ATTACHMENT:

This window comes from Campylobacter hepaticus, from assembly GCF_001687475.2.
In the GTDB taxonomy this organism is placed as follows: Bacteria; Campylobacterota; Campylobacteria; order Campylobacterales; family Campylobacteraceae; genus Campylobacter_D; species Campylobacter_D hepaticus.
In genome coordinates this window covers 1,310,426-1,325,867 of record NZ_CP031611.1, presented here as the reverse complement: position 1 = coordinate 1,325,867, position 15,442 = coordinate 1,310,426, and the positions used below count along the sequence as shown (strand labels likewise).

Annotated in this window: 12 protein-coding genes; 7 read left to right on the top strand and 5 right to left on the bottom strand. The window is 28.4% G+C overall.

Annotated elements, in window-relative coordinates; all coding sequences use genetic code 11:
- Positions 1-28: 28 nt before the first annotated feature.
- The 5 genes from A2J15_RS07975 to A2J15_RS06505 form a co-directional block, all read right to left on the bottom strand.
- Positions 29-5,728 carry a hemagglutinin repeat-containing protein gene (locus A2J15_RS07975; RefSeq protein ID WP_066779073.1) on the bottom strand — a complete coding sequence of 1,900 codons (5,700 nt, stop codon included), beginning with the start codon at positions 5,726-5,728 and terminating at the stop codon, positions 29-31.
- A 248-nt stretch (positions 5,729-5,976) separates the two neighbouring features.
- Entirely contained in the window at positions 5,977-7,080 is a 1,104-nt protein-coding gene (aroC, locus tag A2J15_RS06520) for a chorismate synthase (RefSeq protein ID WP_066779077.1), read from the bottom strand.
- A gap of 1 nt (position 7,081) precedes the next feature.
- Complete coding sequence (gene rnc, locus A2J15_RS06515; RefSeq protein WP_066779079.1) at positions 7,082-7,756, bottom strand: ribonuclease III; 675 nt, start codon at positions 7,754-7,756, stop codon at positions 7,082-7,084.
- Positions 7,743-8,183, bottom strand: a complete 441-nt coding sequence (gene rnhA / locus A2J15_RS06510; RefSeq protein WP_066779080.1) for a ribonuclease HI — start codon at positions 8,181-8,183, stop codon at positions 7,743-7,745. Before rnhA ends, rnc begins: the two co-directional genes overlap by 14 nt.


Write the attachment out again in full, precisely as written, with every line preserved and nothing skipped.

This window comes from Campylobacter hepaticus, from assembly GCF_001687475.2.
In the GTDB taxonomy this organism is placed as follows: Bacteria; Campylobacterota; Campylobacteria; order Campylobacterales; family Campylobacteraceae; genus Campylobacter_D; species Campylobacter_D hepaticus.
In genome coordinates this window covers 1,310,426-1,325,867 of record NZ_CP031611.1, presented here as the reverse complement: position 1 = coordinate 1,325,867, position 15,442 = coordinate 1,310,426, and the positions used below count along the sequence as shown (strand labels likewise).

Annotated in this window: 12 protein-coding genes; 7 read left to right on the top strand and 5 right to left on the bottom strand. The window is 28.4% G+C overall.

Annotated elements, in window-relative coordinates; all coding sequences use genetic code 11:
- Positions 1-28: 28 nt before the first annotated feature.
- The 5 genes from A2J15_RS07975 to A2J15_RS06505 form a co-directional block, all read right to left on the bottom strand.
- Positions 29-5,728 carry a hemagglutinin repeat-containing protein gene (locus A2J15_RS07975; RefSeq protein ID WP_066779073.1) on the bottom strand — a complete coding sequence of 1,900 codons (5,700 nt, stop codon included), beginning with the start codon at positions 5,726-5,728 and terminating at the stop codon, positions 29-31.
- A 248-nt stretch (positions 5,729-5,976) separates the two neighbouring features.
- Entirely contained in the window at positions 5,977-7,080 is a 1,104-nt protein-coding gene (aroC, locus tag A2J15_RS06520) for a chorismate synthase (RefSeq protein ID WP_066779077.1), read from the bottom strand.
- A gap of 1 nt (position 7,081) precedes the next feature.
- Complete coding sequence (gene rnc, locus A2J15_RS06515; RefSeq protein WP_066779079.1) at positions 7,082-7,756, bottom strand: ribonuclease III; 675 nt, start codon at positions 7,754-7,756, stop codon at positions 7,082-7,084.
- Positions 7,743-8,183, bottom strand: a complete 441-nt coding sequence (gene rnhA / locus A2J15_RS06510; RefSeq protein WP_066779080.1) for a ribonuclease HI — start codon at positions 8,181-8,183, stop codon at positions 7,743-7,745. Before rnhA ends, rnc begins: the two co-directional genes overlap by 14 nt.